Brothers Myles help Seton Hall sink No. 9 Kentucky in compelling upset

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NEW YORK — After the final buzzer sounded on Seton Hall’s heart-threatening 84-83 thrilling overtime upset of No. 9 Kentucky, the sights and sounds at Madison Square Garden felt like the Pirates’ 2016 Big East Tournament final win.

The bench stormed across the court into a celebratory mob just in front of the FOX broadcast table and the players briefly fell to the court in ecstasy.

The Seton Hall faithful at the Garden who made their presence known early and often — including a first half “overrated” chant — were partying like it was 2016 and Isaiah Whitehead had just hit a big shot.

Instead, it was a sophomore Myles Cale (17 pts, 4 rebs) who did the unthinkable and pump-faked, side-stepped, then sank what would be the game-winning three from just in front of Seton Hall’s bench after backcourt mate Myles Powell (28 pts, 4 asts) went off for 25 after the half.

“Myles Cale is my little brother. We share the same name. I love having him by my side. Every day in practice no matter if it’s a good or bad practice I tell him to keep his head up, keep shooting,” said a smiling Powell.

“I just told him ‘Stay with it, stay with it, your time is going to come.’ The pump fake, if you look at how he shot it, he took a page out of my book, that looked like one of my threes.”

Cale’s big shot came after missing 14 prior in what was largely an inefficient day from the field.

But the ability to put that all behind him and hit the game-winner with confidence says a lot.

“We’re really gritty. We get ours. We play defense,” said Cale of what this win says about the program.

“We’re not scared of the name on your jerseys, we’re going to go at you, it doesn’t matter.”

In what could be Seton Hall’s most memorable regular season win in decades if not ever, the Hall battled back from a rollercoaster end to regulation that saw them start overtime with three players fouled out.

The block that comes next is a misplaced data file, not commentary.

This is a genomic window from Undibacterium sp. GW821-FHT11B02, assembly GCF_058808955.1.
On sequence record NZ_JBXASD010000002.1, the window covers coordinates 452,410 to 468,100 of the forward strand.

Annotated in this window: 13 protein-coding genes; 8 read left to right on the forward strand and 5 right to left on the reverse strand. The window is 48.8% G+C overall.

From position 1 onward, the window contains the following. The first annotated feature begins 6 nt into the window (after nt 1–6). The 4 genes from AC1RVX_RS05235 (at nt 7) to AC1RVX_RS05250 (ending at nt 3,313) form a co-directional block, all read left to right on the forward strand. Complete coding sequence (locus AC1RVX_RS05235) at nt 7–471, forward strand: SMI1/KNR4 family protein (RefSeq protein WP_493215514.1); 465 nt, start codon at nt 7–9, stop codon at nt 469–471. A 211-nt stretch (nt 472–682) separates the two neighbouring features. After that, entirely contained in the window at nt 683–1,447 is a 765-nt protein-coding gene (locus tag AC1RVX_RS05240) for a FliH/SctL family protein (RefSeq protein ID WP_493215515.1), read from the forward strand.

Myles Powell hit an incredible step-back three from the wing to go ahead 70-67 with just over a second to play before Kentucky’s Sheldon Johnson sank a half court heave at the buzzer to tie it and send the Garden into a frenzy.

It was Powell’s fifth three of the second half, all of which came in the final 5:27 after he was held scoreless from the perimeter for the prior 35 minutes.

The performance should go down as one of the most legendary in regular season Seton Hall history, and it came after speaking to a former Pirates legend at halftime.

After coming out of the locker room, Seton Hall’s all-time leading scorer Terry Dehere pulled Powell aside during warmups and had a word with him at the Pirates’ bench.

“He said ‘Myles you good. I know they’re denying you the ball but you’ve got to go get the ball. You’ve got to do you. Don’t let them denying you the ball mess with your head,’” said Powell of the interaction.

“His name is hung up on the wall and in the Hall of Fame. I took that with me and went to get the ball in the second half and everything went my way.”

It was certainly a Dehere-like performance.

And it didn’t all occur on the court.

After Kentucky’s overtime-forcing shot, Powell admitted the team and Kevin Willard were absolutely stunned — so he took charge of the huddle.

“Me being the captain, me being the leader. I couldn’t show any doubt. I couldn’t have my head hanging,” said Powell of his reaction to Kentucky’s tying shot.

“We came back to the huddle and we knew they had the momentum and I was just telling my guys– the one thing I say when we break the huddle I say ‘Stay Together’ or I say ‘Family’ and I mean that. And I told them this is the time we have to stay together and keep our heads up.”

And boy would Seton Hall answer.

The Pirates hit their first four shots of overtime and stole the momentum right back until it looked like missed opportunities would ultimately doom them with Kentucky up 83-81 and 24 seconds left.

In context, Myles Cale’s unforgettable game-winner couldn’t have been more fitting.

Taurean Thompson made the extra pass and set up Cale for a great look after the offense looked out of sorts in the first half.

Then Cale sank a shot he missed several times prior after Kentucky tended to leave him open all game.

And let’s not forget how Cale was stuffed at the rim in the second half in a play that would sap the confidence out of the best of us.

It was all theater to set up the ultimate redemption that Kentucky would not answer this time.

“I didn’t want to call timeout. Each time I call timeout, you’re giving a Hall of Fame coach a chance to set up his defense,” said Kevin Willard of his team’s final possession.

“Every guy on the floor really made a big play at the end of the game. … The reason why he’s (Cale) out there for 44 minutes is he’s going to be a special player one day. It was a great ball fake, and he knocked it down.”

“Everything that we did this game, we battled out, we deserved it,” said Cale.

“I think, that game, we were supposed to win that game. Every defensive possession was important from Q, from Myles, Taurean, from everybody.

“Everybody played their heart out.”